To recapitulate, we have decided that the district court correctly dismissed all of Sinclair's grounds for relief except the company's federal facial taking claim to the extent it asserts the Plan does not substantially advance a legitimate state interest. We now determine that the district court should refrain from presently addressing this claim under the reasoning of Railroad Comm'n v. Pullman Co., 312 U.S. 496, 61 S. Ct. 643, 85 L. Ed. 971 (1941).
This Court has in multiple land use cases approved a district court's decision to employ Pullman abstention. See, e.g., Sederquist v. City of Tiburon, 590 F.2d 278 (9th Cir. 1978). Pullman abstention is appropriate where:
(1) The complaint touches a sensitive area of social policy upon which the federal courts ought not to enter unless no alternative to its adjudication is open.
(2) Such constitutional adjudication plainly can be avoided if a definitive ruling on the state issue would terminate the controversy.
(3) The possibly determinative issue of state law is doubtful.
Pearl Inv. Co. v. City & County of San Francisco, 774 F.2d 1460, 1463 (9th Cir. 1985) (quotations omitted), cert. denied, 476 U.S. 1170, 106 S. Ct. 2891, 90 L. Ed. 2d 978 (1986). This case meets each of these requirements.
First, this Court has consistently held that "land use planning is a sensitive area of social policy that meets the first requirement for Pullman abstention." Kollsman v. City of Los Angeles, 737 F.2d 830, 833 (9th Cir. 1984), cert. denied, 469 U.S. 1211, 105 S. Ct. 1179, 84 L. Ed. 2d 327 (1985). Furthermore, the second prerequisite is met because, "Given [an] opportunity, a state court might avoid the federal constitutional issues by deciding that an illegal taking under the California Constitution has occurred." Sederquist, 590 F.2d at 282. Certainly, if the California courts provide Sinclair just compensation for a taking under state law, it might be unnecessary to address the oil company's federal taking claim. Of course, adjudication of the state claims is not absolutely certain to obviate the need for considering the federal constitutional issues.5 Sinclair might, for example, object to the amount of compensation received. For Pullman purposes, though, it is sufficient if the state law issues might "narrow" the federal constitutional questions. Pearl, 774 F.2d at 1464. Resolution of the California law issues would most certainly narrow a federal court's constitutional inquiry in this case.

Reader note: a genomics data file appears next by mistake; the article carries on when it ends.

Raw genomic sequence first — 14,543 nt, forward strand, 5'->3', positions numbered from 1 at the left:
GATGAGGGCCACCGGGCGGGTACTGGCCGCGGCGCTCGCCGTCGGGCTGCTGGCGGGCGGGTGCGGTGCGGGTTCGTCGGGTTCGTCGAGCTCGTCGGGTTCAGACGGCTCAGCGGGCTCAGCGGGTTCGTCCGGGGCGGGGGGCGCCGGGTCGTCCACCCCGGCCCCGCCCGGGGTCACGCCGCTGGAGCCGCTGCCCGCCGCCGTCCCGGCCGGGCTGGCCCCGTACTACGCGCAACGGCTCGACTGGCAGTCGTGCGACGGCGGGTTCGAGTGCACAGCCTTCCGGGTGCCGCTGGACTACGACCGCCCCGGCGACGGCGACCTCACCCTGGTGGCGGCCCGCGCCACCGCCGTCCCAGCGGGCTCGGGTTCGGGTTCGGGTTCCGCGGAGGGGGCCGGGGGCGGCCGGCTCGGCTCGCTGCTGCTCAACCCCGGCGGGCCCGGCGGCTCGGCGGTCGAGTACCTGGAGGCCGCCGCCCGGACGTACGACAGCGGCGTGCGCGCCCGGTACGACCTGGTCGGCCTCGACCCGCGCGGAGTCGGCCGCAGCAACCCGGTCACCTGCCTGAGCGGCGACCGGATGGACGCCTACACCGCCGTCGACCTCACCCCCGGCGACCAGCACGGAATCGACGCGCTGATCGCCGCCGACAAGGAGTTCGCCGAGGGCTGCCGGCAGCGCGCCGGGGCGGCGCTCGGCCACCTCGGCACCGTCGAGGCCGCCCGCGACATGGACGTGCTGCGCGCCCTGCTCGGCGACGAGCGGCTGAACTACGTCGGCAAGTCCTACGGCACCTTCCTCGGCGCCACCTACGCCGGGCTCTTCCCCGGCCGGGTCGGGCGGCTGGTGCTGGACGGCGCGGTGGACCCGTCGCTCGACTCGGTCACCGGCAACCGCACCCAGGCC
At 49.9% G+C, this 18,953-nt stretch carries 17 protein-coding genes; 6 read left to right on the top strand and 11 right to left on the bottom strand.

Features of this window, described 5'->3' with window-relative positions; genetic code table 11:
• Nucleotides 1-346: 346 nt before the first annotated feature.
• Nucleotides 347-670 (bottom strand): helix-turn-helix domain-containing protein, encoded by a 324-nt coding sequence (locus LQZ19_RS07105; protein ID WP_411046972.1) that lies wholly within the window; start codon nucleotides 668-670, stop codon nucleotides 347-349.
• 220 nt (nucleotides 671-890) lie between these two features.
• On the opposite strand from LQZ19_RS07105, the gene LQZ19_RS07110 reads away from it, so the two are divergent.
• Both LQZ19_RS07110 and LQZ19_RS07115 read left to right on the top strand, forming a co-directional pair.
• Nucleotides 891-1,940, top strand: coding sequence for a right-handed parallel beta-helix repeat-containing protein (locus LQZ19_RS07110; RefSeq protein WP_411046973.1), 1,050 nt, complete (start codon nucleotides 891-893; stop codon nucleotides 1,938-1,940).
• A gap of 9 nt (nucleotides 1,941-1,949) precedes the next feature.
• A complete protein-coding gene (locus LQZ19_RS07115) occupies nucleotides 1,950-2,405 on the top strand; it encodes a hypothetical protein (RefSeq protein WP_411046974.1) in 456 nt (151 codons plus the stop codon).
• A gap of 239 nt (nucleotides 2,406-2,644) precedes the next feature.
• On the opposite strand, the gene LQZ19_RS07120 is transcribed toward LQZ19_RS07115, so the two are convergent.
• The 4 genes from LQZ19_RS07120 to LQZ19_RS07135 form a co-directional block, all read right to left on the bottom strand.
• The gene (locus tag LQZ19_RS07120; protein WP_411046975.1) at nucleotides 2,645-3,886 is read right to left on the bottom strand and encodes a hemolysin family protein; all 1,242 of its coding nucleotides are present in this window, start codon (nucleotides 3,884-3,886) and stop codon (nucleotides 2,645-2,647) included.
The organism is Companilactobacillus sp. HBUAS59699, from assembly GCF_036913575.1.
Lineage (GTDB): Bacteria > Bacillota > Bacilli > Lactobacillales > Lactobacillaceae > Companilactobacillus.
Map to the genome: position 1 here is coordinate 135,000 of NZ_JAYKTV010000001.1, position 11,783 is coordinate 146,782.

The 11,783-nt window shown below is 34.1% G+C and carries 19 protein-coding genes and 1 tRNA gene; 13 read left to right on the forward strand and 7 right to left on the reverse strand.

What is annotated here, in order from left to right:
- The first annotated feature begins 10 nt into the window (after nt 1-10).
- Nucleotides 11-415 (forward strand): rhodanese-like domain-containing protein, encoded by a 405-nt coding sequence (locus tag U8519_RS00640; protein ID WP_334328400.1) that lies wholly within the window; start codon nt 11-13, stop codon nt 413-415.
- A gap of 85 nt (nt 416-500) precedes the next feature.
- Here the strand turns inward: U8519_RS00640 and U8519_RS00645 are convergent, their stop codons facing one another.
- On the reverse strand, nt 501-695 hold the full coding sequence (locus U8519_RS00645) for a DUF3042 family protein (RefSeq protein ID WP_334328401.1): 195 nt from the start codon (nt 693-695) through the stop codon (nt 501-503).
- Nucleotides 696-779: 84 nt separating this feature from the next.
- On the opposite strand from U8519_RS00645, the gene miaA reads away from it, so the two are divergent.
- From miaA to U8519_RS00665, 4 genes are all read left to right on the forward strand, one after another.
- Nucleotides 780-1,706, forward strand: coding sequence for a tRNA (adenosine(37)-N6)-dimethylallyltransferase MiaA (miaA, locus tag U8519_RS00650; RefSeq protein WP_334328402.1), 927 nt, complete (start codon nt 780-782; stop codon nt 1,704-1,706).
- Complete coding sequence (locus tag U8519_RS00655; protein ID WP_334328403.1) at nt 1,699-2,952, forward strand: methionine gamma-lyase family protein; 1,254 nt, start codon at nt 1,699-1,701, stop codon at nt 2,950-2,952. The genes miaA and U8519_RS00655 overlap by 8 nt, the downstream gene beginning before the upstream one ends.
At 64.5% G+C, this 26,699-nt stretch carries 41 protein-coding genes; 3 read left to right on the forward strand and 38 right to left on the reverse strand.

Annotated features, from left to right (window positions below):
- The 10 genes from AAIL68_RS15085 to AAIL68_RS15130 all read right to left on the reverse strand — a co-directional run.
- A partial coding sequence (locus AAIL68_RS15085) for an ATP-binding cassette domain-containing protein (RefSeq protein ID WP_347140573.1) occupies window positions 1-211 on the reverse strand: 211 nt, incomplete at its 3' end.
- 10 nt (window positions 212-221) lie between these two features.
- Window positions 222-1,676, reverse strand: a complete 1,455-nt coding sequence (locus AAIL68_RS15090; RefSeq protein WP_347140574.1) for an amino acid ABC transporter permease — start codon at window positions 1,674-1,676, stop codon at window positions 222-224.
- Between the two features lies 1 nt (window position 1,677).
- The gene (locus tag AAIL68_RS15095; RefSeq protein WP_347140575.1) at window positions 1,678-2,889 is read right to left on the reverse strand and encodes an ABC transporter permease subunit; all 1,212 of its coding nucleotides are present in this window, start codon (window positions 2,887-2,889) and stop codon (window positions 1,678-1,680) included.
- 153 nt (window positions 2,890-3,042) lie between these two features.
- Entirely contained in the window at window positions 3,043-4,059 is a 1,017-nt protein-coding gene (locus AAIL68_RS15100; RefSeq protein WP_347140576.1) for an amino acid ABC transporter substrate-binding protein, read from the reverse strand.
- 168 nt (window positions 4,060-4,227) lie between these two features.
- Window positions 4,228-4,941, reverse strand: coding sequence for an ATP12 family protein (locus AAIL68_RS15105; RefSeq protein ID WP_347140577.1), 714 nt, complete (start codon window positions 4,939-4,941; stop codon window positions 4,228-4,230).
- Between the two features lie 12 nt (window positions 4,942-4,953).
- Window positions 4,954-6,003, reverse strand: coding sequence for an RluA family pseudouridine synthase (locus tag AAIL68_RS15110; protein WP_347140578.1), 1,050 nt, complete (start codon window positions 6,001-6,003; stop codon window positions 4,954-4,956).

Finally, we find that the determinative issues of state law are uncertain. To be sure, the conventional inverse condemnation claim advanced by Sinclair does not appear to be particularly extraordinary or unique, and Sinclair does not raise a novel claim of statutory interpretation. Still, the Plan itself has not yet been challenged in the state courts. In a somewhat similar case, this Court observed that a local government's enactment of land use regulations "is by nature a question turning on the peculiar facts of each case in light of the many [applicable] local and state-wide land use laws...." Santa Fe Land Improvement Co. v. City of Chula Vista, 596 F.2d 838, 841 (9th Cir. 1979) (quotation omitted). The court continued, "We do not claim the ability to predict whether a state court would decide that the [local government] here abused its discretion." Id. (quotation omitted). But see Pearl, 774 F.2d at 1465 (criticizing this Court's liberal approach toward Pullman's third requirement in land use cases, but nonetheless following that reasoning as controlling precedent).